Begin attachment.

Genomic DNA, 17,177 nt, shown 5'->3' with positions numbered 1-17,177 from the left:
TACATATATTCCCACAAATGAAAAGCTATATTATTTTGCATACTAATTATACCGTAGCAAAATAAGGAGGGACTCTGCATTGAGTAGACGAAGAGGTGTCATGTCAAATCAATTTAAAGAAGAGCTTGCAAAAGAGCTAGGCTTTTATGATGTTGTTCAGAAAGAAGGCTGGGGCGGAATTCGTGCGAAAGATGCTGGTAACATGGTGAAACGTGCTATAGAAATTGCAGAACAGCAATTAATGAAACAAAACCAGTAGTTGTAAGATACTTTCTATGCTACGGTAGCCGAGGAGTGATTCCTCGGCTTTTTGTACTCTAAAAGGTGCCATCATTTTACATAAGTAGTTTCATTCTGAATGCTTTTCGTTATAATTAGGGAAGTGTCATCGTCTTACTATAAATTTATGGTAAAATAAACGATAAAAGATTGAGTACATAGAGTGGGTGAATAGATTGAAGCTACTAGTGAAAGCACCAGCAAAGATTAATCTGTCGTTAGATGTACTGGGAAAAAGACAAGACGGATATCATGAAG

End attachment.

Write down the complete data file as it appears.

Genomic DNA, 17,177 nt, shown 5'->3' with positions numbered 1-17,177 from the left:
TACATATATTCCCACAAATGAAAAGCTATATTATTTTGCATACTAATTATACCGTAGCAAAATAAGGAGGGACTCTGCATTGAGTAGACGAAGAGGTGTCATGTCAAATCAATTTAAAGAAGAGCTTGCAAAAGAGCTAGGCTTTTATGATGTTGTTCAGAAAGAAGGCTGGGGCGGAATTCGTGCGAAAGATGCTGGTAACATGGTGAAACGTGCTATAGAAATTGCAGAACAGCAATTAATGAAACAAAACCAGTAGTTGTAAGATACTTTCTATGCTACGGTAGCCGAGGAGTGATTCCTCGGCTTTTTGTACTCTAAAAGGTGCCATCATTTTACATAAGTAGTTTCATTCTGAATGCTTTTCGTTATAATTAGGGAAGTGTCATCGTCTTACTATAAATTTATGGTAAAATAAACGATAAAAGATTGAGTACATAGAGTGGGTGAATAGATTGAAGCTACTAGTGAAAGCACCAGCAAAGATTAATCTGTCGTTAGATGTACTGGGAAAAAGACAAGACGGATATCATGAAG